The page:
Doing the algebra x = xo + vxt y = yo + vyot + (1/2)ayt2
vy = vyo + ayt Substituting in the knowns, we have: x = (0 m) + (25.28 m/s * t) 0 m = (12 m) + (21.21 m/s*t) + (1/2 *-9.8 m/s2*t2) vy = (21.21 m/s) + (-9.8 m/s2 * t)

Doing the algebra x = (0 m) + (25.28 m/s * t)
0 m = (12 m) + (21.21 m/s*t) + (1/2 *-9.8 m/s2*t2) vy = (21.21 m/s) + (-9.8 m/s2 * t) Note that the second equation has only one unknown: t, but it has a square on it in one term and is found in another term also. Thus we use the quadratic equation to solve for it: in terms of the quadratic formula: a = -4.9 m/s2, b = m/s, and c = 12 m.

Doing the algebra 0 m = (12 m) + (21.21 m/s*t) + (1/2 *-9.8 m/s2*t2)
If we have ax2 + bx + c = 0, then x = [-b +/- {b2 - 4ac}1/2] / [2a] so with a = -4.9 m/s2, b = m/s, and c = 12 m we get: t = [ m/s +/- {(21.21 m/s)2 - (4*-4.9 m/s2*12 m)}1/2] / [2*-4.9 m/s2] = [ m/s +/- {26.17 m/s}] / -9.8 m/s2 = -0.51 s or s.

Doing the algebra t = s or s. Which answer is the one we are looking for? The negative answer (-0.51 s) would indicate that it hit the ground before we threw it. This is obviously not the answer we’re looking for. In fact, the equations do not apply before we threw the ball because there were other forces acting on the ball besides gravity! Thus the correct time for the ball to hit is: t = 4.83 s.

Doing the algebra Having used the second equation to solve for t, we now use the first equation: x = (0 m) + (25.28 m/s * t) to solve for x: x = (0 m) + (25.28 m/s * 4.83 s) = meters This does appear to be a reasonable distance for the ball to go (neglecting air resistance)! This answers the question posed. If we want, we could use the third equation to solve for vy.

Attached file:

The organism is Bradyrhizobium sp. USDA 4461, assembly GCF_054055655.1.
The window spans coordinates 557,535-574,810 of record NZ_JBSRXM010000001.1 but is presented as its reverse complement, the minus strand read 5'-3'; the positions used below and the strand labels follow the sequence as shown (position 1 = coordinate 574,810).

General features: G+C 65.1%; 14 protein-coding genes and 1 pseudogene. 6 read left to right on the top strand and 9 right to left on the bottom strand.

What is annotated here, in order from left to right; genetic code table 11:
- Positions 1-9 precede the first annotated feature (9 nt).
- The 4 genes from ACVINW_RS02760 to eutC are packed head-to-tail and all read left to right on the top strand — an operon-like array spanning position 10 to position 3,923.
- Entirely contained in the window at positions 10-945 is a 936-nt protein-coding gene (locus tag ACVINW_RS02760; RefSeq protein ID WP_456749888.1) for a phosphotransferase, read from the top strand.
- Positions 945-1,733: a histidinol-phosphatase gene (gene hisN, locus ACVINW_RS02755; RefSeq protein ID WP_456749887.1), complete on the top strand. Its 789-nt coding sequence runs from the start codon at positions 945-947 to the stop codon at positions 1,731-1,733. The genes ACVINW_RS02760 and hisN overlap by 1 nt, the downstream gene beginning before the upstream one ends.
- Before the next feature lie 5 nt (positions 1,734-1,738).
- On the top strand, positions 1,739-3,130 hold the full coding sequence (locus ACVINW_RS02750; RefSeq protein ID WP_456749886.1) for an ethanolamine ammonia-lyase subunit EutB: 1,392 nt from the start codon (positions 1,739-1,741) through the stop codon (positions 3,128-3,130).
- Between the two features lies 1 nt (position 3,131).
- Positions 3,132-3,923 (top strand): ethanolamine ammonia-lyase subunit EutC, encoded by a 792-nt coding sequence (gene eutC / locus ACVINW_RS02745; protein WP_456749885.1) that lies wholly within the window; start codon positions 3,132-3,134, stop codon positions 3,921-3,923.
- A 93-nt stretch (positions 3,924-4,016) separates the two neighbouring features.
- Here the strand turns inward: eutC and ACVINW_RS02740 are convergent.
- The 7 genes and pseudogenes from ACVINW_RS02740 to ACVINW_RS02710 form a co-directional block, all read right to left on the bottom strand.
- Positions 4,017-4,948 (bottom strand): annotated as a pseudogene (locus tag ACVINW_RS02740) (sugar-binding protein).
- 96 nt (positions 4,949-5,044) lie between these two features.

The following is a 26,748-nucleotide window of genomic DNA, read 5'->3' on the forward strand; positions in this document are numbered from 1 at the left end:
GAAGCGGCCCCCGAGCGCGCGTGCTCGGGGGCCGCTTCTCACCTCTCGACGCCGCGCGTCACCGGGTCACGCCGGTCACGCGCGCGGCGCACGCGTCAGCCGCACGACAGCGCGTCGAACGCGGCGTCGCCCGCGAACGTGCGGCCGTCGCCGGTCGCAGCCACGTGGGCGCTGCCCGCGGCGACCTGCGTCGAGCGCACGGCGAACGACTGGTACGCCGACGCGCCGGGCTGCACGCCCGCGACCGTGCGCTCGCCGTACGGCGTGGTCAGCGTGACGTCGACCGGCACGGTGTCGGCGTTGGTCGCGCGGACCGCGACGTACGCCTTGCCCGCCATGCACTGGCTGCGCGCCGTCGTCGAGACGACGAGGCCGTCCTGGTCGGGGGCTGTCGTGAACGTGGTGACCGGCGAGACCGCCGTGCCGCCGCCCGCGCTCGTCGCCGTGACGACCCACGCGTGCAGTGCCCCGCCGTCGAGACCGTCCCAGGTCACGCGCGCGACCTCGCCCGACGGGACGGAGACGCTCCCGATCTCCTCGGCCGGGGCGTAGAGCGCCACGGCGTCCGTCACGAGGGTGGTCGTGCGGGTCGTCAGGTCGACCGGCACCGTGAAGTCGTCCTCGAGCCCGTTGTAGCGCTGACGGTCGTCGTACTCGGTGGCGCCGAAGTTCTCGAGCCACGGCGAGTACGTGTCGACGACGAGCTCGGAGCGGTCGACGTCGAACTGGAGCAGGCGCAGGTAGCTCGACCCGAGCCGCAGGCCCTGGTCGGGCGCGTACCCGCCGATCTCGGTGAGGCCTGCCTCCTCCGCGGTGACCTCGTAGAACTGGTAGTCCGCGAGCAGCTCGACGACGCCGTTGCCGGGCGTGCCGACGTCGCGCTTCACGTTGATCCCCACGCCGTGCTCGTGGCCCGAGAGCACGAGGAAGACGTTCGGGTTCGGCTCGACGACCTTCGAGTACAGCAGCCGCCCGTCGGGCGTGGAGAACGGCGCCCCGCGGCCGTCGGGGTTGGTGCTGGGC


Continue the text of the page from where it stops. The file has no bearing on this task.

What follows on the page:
Trajectories The previous example was showing how we could predict where the ball was going to go based on how we threw it. We can also determine how to throw a ball so that it hits where we want it to. This is the point of the computer homework program: Trajectories (Vol 1, #6).

Trajectories (Vol 1, #6) In the trajectories program, the setup is like the previous example, except in what is given and in what is asked for. Instead of giving the initial speed and angle, you are given the final x position. Thus we have x as known, but we have vo and qo (which is equivalent to vxo and vyo) as unknown - NOT A FAIR TRADE! We now have four unknowns instead of three!